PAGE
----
Grigory Ryzhakov at Muzio Clementi House, 28 November

ryzhakov1

A picture I swiped from Facebook

So last week my cold and I went to hear Grigory Ryzhakov talk about his new book under the auspices of the Anglo-Russian culture club.  While I wasn’t at my most alert or coherent I will try to record some of the interesting points that emerged.

Since Svetlana Alexievich’s Nobel Prize was still on people’s minds, Grigory suggested that the most likely candidates for the next Russian winner were Ludmila Ulitskaya, Viktor Pelevin and Vladimir Sorokin. The writers most  likely to make an international breakthrough in the near future were Zakhar Prilepin, Maksim Kantor and Mikhail Shishkin, together with somebody else whose name I didn’t write down.  There was some feeling that it was in the field of sci-fi/fantasy (Lukyanenko, Glukhovsky….Pelevin!) that contemporary Russian literature was most internationally competitive, though Grigory may not have said so in as many words.

There was some question as to whether contemporary Russian literature was just too Russia-specific to appeal to outsiders, but Grigory felt that Maksim Kantor was an international writer, while Evgeny Vodolazkin’s newly-translated Laurus was both outward-looking and positive.  Grigory’s own candidate for the book most deserving of translation was Pozor i chistota by Tatyana Moskvina.  Contrariwise, he had taken against Dmitri Bykov after reading his production in bulk, and there was indeed some spontaneous commentary from the audience regarding the low level of Bykov’s public lectures in London.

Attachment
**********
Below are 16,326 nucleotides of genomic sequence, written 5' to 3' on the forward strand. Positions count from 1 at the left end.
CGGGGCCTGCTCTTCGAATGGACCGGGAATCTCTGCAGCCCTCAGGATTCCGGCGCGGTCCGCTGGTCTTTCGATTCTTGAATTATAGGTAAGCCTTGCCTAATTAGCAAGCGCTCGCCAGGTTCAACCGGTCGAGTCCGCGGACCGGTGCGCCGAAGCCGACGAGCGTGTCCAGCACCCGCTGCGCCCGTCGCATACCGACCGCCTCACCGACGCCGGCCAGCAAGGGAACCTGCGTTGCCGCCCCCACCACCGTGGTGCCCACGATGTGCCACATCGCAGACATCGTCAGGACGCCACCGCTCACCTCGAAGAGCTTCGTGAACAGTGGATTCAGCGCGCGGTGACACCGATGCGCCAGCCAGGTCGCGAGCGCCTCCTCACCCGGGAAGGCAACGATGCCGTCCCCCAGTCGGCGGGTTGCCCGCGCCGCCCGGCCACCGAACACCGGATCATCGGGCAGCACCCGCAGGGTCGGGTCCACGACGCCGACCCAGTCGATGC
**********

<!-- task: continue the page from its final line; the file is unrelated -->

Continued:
We had some discussion about various sources of information on contemporary Russian literature.  Grigory felt that his specific contribution lay in classifying the specimens, in the manner of a true biologist.  Among other things, I found out about a film called Russia’s Open Book:  Writing In The Age Of Putin on YouTube.

Afterwards there was discussion and wine.  Somebody put forward the idea that the average income in the UK is about £25,000, the average amount you make out of writing a book is £ 8,000, so you chug along on £ 33,000 writing a book a year instead of going down the pub until your number comes up and you turn into J K Rowling…optimism is a fine thing, especially for the young…

 

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